# Trying to fit a differential equation to some data using lsqcurvefit but getting bad results

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Faezeh Manesh on 24 Feb 2020
Commented: Faezeh Manesh on 4 Mar 2020
Hello,
Actually, I am trying to fit a differential equation ( ) to some data using lsqcurvefit. I enetered my initial value in a way that completely fit to the data and I know that it should easily fit because I tried it with cftool. But my code cannot fit the result of the differential equation to my data and gives the following message in command window:
Optimization completed because the size of the gradient at the initial point is less than the value of the optimality tolerance.
clc
clear all;
close all;
x = d(:,1);
for i=1:size(x,1)
f1(i)= 0.3148*exp(-((x(i)-67.02)/2.439).^2);
end
f1=f1';
for i=1:size(f1,1)
%converting temperature to time
Time(i)=(x(i)-21)/1.5;
end
Time=Time';
B0 = [0.521e6,294.15,1.5];
% [B,Rsdnrm,Rsd,ExFlg,OptmInfo,Lmda,Jmat] = lsqcurvefit(@firstorderDSC1,B0,Time,x);
% [B,resnorm,residual] = lsqcurvefit(@firstorderDSC1,B0,Time,f1);
[B,Rsdnrm,Rsd,ExFlg,OptmInfo,Lmda,Jmat] = lsqcurvefit(@firstorderDSC1,B0,Time,f1);
figure;
plot(Time,f1,Time,firstorderDSC1(B,Time))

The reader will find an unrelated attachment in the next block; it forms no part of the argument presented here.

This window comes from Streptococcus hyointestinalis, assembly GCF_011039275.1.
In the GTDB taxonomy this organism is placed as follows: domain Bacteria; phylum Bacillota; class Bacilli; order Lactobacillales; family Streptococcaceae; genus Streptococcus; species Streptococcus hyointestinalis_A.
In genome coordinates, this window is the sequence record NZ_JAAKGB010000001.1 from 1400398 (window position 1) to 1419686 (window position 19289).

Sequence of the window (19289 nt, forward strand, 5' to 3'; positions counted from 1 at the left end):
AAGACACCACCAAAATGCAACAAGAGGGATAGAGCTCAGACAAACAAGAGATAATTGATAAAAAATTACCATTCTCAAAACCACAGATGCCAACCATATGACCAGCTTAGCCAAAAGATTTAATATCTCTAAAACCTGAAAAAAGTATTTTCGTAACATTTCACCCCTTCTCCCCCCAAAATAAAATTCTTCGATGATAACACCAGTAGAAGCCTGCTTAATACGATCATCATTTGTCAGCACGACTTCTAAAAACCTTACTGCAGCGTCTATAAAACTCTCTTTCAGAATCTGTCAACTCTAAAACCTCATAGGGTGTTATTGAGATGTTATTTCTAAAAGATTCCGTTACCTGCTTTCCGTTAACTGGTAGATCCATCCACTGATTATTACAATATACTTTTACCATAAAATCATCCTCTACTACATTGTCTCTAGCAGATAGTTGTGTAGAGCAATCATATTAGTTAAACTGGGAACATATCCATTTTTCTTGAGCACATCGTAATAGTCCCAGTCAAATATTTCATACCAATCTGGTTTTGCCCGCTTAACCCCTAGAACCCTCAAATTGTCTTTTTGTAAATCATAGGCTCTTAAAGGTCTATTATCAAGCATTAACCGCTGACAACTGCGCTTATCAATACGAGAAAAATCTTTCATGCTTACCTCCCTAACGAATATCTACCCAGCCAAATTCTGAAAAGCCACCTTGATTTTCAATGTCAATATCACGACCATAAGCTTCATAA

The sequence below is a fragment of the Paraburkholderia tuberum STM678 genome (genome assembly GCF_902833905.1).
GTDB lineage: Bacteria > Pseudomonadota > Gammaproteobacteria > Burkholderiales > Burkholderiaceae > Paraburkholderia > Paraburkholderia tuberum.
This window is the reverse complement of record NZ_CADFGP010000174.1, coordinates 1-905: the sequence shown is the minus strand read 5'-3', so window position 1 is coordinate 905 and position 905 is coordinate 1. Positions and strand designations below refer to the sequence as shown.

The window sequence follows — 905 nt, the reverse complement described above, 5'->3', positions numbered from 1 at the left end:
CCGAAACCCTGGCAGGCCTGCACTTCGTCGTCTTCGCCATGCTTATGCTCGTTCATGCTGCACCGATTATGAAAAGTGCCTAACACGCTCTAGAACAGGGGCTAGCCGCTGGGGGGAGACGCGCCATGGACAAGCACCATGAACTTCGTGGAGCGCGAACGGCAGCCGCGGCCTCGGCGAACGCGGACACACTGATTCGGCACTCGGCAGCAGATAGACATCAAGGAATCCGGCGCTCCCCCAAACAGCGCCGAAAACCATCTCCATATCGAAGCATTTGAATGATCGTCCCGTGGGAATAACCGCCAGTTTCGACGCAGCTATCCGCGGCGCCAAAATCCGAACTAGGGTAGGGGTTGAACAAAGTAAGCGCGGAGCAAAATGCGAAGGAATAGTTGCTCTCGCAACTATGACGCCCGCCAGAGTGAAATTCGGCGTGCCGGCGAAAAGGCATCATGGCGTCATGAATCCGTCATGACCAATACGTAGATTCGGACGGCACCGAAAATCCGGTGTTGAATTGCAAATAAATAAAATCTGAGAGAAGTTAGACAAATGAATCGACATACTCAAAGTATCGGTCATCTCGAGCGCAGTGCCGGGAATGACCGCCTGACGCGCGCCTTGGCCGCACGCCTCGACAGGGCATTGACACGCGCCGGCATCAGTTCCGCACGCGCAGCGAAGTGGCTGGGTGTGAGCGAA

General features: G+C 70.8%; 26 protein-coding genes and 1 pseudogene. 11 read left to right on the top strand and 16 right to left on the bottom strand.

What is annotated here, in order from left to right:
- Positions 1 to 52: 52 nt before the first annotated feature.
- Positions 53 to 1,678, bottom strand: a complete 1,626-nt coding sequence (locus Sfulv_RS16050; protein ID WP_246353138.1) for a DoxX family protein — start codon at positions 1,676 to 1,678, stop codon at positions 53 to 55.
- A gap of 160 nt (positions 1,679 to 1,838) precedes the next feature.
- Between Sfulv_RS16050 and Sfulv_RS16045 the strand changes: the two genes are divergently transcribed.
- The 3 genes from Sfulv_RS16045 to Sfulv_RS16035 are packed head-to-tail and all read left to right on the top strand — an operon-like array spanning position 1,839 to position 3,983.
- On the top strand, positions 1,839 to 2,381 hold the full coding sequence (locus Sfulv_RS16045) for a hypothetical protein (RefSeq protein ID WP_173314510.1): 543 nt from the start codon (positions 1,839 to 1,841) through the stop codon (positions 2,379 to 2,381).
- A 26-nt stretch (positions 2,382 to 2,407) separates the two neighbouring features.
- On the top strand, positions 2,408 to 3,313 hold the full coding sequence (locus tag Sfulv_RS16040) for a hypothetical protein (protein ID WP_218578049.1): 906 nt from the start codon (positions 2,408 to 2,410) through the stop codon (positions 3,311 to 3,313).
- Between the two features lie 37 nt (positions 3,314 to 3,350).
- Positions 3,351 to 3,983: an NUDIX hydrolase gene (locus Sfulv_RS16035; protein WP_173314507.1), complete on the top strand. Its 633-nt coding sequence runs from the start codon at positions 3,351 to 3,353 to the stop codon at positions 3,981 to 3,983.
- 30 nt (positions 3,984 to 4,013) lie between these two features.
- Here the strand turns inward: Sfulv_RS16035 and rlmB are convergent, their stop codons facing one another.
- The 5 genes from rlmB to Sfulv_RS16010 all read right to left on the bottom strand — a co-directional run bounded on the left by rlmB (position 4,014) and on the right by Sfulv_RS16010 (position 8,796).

legend('gaussian','miles')
The following is "firstorderDSC1" function;
function dndt2 = firstorderDSC1(B, t)
[time,n] = ode45(@firstorderDSC, t, 0);
for i=1:size(n,1)
dndt2(i,1) = firstorderDSC(n(i), time(i));
end
function denaturate = firstorderDSC(n, t)
% T = (21 + 1.5*t)+273.15;
a= exp(183.8); %(1/s)
% delE= 0.521*10^6; %J/mol
% R=8.3144598; %J/(K*mol)
% k = a*exp(-delE/(R*T));%+beta*heaviside(T-(55+273.15));
dndt=a*exp(-B(1)/(B(2)+B(3)*t))*(1-n);
denaturate=dndt;
end
end
I have also attached "Temp.csv"

Show 1 older comment
Faezeh Manesh on 25 Feb 2020
Hello Are,
Thanks for your comments. I can fix the first problem that you mentioned. but about the last comment, f1 function gradually increases from 0 to 0.3 and then again decreases to 0. In fact f1 is a normal distribution function. I have previously fitted these two together using the following code. But now, I don't know why I cannot use lsqcurvefit to run the same curve-fitting problem: